Screenshot 2019-10-18 at 1.24.37 PM

I’m sure that there used to be a stigma attached to work as a legal consultant, the attitude might have been: “Oh, they couldn’t cut it, so they’re a legal consultant these days.” That’s gone now. Working as a legal consultant is a career choice, not a fall-back. I look at people such as a Vario called Jenny and see someone who is completing an incredibly demanding piece of work, whilst she is completing psychotherapy qualifications, coaching people and building a reputation as a jazz singer! Or Nicola, someone who lives in Mexico, but works as a Vario remotely and when not working as a Vario, she’s a freelance illustrator. I spoke to a trainee a couple of months ago, who said how much she was looking forward to qualifying and applying to work as a legal consultant. There are still many who want to work their way up to Partner in a law firm and that’s a career choice which suits lots of people. However, a wave of inspired lawyers now have more choice than ever before, they see a whole range of options opening up before them and can choose whether to take a more traditional path, or whether to tread a more untested track through life.

How does Vario’s connection to Pinsent Masons affect the services you can offer?

Vario is proudly part of Pinsent Masons. It provides us such a significant advantage to be part of this great international law firm. Our legal consultants here in Hong Kong and Singapore can access the same support as those sitting in London or Sydney. That’s the unique advantage of a large law firm backing you. Pinsent Masons can offer the Varios knowledge systems, professional support lawyers, professional indemnity cover, high-quality work, internal assignments back in the law firm, Partner access, use of the research teams and many other advantages. This means two things: one, that we can attract the best; two, that we can back them in a way like no other.  In turn, this means that our clients can use the best legal consultants in the industry, people who are motivated and supported to offer our clients the very best service but they have the comfort of an international law firm behind them and having met hundreds of lawyers in Asia over the years, that backing is important to clients and consultants alike.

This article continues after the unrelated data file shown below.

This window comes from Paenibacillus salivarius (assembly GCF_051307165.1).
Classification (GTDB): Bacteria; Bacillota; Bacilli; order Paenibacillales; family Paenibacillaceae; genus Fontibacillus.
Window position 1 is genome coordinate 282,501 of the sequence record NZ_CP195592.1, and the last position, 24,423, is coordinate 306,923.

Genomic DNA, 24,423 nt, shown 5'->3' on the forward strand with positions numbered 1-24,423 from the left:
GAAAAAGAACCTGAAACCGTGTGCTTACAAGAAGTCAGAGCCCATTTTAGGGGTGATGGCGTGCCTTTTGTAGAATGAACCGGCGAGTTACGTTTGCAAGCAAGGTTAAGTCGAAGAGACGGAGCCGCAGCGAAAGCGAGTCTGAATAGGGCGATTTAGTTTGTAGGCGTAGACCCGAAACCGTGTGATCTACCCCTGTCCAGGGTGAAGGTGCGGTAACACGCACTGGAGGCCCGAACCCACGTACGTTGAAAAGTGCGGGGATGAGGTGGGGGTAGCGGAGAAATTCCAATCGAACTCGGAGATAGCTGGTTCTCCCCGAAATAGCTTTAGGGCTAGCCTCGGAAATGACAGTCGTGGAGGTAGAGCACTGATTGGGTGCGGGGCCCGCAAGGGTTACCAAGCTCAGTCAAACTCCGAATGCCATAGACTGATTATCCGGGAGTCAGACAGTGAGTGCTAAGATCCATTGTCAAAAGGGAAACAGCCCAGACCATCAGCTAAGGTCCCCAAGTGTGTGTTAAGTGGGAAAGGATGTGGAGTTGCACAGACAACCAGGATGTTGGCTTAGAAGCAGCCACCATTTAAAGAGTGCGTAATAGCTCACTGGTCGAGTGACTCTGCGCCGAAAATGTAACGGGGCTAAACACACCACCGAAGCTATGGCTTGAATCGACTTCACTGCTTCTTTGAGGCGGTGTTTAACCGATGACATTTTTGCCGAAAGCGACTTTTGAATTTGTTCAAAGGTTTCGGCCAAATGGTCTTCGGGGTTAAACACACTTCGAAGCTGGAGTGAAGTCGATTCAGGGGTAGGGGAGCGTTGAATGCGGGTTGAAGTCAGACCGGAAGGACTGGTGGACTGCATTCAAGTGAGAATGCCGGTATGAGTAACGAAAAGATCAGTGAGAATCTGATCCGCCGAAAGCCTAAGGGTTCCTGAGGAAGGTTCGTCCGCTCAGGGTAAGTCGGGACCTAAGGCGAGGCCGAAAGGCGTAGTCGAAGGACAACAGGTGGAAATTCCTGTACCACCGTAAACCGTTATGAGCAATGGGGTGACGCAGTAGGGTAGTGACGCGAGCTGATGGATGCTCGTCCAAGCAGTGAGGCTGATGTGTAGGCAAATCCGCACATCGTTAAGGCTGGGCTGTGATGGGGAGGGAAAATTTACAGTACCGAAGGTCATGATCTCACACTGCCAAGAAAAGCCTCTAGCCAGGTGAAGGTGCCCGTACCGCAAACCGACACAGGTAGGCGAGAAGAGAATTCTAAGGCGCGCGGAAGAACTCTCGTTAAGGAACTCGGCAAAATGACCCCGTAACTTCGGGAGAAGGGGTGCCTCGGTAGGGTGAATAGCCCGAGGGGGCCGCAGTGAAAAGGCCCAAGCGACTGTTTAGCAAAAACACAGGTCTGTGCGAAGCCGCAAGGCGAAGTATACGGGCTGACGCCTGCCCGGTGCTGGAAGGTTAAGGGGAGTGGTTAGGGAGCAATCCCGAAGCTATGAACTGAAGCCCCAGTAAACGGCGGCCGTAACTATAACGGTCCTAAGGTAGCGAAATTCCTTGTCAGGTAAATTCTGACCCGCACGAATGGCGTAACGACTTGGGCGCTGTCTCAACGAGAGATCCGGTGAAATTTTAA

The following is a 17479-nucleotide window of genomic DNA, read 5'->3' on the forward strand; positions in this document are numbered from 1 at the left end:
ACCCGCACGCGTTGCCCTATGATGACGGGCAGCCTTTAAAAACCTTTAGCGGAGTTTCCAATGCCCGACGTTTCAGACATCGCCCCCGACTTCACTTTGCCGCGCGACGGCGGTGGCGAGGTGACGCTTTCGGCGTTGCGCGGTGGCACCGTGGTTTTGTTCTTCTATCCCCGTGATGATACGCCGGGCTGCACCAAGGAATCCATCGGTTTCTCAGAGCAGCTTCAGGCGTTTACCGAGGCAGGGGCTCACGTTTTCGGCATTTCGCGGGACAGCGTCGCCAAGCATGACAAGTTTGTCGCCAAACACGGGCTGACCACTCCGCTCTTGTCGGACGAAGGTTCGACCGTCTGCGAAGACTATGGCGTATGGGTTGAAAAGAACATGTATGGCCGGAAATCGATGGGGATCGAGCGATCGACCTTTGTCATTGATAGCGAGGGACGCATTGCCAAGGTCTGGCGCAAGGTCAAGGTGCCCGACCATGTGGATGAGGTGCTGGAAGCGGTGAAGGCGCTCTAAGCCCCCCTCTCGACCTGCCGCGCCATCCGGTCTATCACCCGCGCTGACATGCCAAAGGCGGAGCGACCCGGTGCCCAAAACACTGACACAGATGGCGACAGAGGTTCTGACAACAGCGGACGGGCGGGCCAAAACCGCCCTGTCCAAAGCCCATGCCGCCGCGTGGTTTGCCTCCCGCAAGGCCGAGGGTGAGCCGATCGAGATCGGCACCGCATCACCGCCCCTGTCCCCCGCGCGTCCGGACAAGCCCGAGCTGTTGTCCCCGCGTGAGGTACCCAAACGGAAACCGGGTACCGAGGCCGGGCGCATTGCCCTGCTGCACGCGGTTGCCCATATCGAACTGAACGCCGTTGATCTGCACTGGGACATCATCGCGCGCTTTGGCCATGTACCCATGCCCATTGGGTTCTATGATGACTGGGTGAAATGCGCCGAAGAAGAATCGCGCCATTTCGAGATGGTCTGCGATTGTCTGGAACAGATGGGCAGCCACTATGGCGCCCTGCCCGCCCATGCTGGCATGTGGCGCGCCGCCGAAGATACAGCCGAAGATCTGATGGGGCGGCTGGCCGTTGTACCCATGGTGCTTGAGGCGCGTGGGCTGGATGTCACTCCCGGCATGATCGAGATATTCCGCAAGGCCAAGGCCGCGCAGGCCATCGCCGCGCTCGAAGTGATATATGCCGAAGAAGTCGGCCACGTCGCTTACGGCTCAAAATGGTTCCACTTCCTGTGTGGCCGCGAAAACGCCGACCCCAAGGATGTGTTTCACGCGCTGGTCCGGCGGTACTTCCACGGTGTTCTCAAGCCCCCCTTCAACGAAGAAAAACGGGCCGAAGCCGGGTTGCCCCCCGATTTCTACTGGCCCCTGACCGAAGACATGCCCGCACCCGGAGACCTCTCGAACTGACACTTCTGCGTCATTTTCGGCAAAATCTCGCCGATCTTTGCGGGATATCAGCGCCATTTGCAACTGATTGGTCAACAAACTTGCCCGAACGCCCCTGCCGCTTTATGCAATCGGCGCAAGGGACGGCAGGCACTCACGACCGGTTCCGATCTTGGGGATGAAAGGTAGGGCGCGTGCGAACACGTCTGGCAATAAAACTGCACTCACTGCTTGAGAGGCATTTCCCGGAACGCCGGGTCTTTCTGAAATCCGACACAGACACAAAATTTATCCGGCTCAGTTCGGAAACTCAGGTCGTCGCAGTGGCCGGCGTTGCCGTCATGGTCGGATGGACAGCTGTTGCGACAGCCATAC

________________________